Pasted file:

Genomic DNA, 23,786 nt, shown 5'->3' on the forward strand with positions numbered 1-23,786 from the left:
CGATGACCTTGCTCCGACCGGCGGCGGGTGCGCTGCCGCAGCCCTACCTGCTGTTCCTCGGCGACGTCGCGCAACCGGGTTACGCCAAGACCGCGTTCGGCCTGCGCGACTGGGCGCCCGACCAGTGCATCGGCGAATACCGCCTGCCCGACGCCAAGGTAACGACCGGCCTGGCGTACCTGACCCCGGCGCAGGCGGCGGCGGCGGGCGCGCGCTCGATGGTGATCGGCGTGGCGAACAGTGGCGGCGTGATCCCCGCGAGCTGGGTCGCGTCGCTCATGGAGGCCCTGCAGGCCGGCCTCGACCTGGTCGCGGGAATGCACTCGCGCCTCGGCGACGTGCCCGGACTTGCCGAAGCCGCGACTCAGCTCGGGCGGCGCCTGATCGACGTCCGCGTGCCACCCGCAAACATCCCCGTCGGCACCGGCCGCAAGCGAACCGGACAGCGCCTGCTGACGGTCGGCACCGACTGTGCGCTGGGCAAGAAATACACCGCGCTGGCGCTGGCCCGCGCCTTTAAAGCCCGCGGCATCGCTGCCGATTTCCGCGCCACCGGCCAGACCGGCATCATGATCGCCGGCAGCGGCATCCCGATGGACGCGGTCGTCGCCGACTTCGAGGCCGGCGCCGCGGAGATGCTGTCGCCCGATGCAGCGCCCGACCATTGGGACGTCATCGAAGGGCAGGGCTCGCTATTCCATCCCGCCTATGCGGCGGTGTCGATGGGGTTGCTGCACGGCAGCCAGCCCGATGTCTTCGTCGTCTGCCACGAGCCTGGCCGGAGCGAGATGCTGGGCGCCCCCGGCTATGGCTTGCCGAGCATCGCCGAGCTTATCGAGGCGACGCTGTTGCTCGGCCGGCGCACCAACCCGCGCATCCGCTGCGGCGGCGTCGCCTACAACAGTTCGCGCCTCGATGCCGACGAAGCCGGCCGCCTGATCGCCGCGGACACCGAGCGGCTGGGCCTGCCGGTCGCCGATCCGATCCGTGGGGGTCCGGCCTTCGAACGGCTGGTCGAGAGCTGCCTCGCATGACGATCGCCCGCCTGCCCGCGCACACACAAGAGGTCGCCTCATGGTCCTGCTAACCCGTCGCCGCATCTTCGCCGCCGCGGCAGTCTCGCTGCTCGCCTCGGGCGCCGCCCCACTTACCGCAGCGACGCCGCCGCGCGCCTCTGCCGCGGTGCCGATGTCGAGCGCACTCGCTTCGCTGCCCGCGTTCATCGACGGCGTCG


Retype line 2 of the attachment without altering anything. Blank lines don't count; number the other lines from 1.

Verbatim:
CGATGACCTTGCTCCGACCGGCGGCGGGTGCGCTGCCGCAGCCCTACCTGCTGTTCCTCGGCGACGTCGCGCAACCGGGTTACGCCAAGACCGCGTTCGGCCTGCGCGACTGGGCGCCCGACCAGTGCATCGGCGAATACCGCCTGCCCGACGCCAAGGTAACGACCGGCCTGGCGTACCTGACCCCGGCGCAGGCGGCGGCGGCGGGCGCGCGCTCGATGGTGATCGGCGTGGCGAACAGTGGCGGCGTGATCCCCGCGAGCTGGGTCGCGTCGCTCATGGAGGCCCTGCAGGCCGGCCTCGACCTGGTCGCGGGAATGCACTCGCGCCTCGGCGACGTGCCCGGACTTGCCGAAGCCGCGACTCAGCTCGGGCGGCGCCTGATCGACGTCCGCGTGCCACCCGCAAACATCCCCGTCGGCACCGGCCGCAAGCGAACCGGACAGCGCCTGCTGACGGTCGGCACCGACTGTGCGCTGGGCAAGAAATACACCGCGCTGGCGCTGGCCCGCGCCTTTAAAGCCCGCGGCATCGCTGCCGATTTCCGCGCCACCGGCCAGACCGGCATCATGATCGCCGGCAGCGGCATCCCGATGGACGCGGTCGTCGCCGACTTCGAGGCCGGCGCCGCGGAGATGCTGTCGCCCGATGCAGCGCCCGACCATTGGGACGTCATCGAAGGGCAGGGCTCGCTATTCCATCCCGCCTATGCGGCGGTGTCGATGGGGTTGCTGCACGGCAGCCAGCCCGATGTCTTCGTCGTCTGCCACGAGCCTGGCCGGAGCGAGATGCTGGGCGCCCCCGGCTATGGCTTGCCGAGCATCGCCGAGCTTATCGAGGCGACGCTGTTGCTCGGCCGGCGCACCAACCCGCGCATCCGCTGCGGCGGCGTCGCCTACAACAGTTCGCGCCTCGATGCCGACGAAGCCGGCCGCCTGATCGCCGCGGACACCGAGCGGCTGGGCCTGCCGGTCGCCGATCCGATCCGTGGGGGTCCGGCCTTCGAACGGCTGGTCGAGAGCTGCCTCGCATGACGATCGCCCGCCTGCCCGCGCACACACAAGAGGTCGCCTCATGGTCCTGCTAACCCGTCGCCGCATCTTCGCCGCCGCGGCAGTCTCGCTGCTCGCCTCGGGCGCCGCCCCACTTACCGCAGCGACGCCGCCGCGCGCCTCTGCCGCGGTGCCGATGTCGAGCGCACTCGCTTCGCTGCCCGCGTTCATCGACGGCGTCG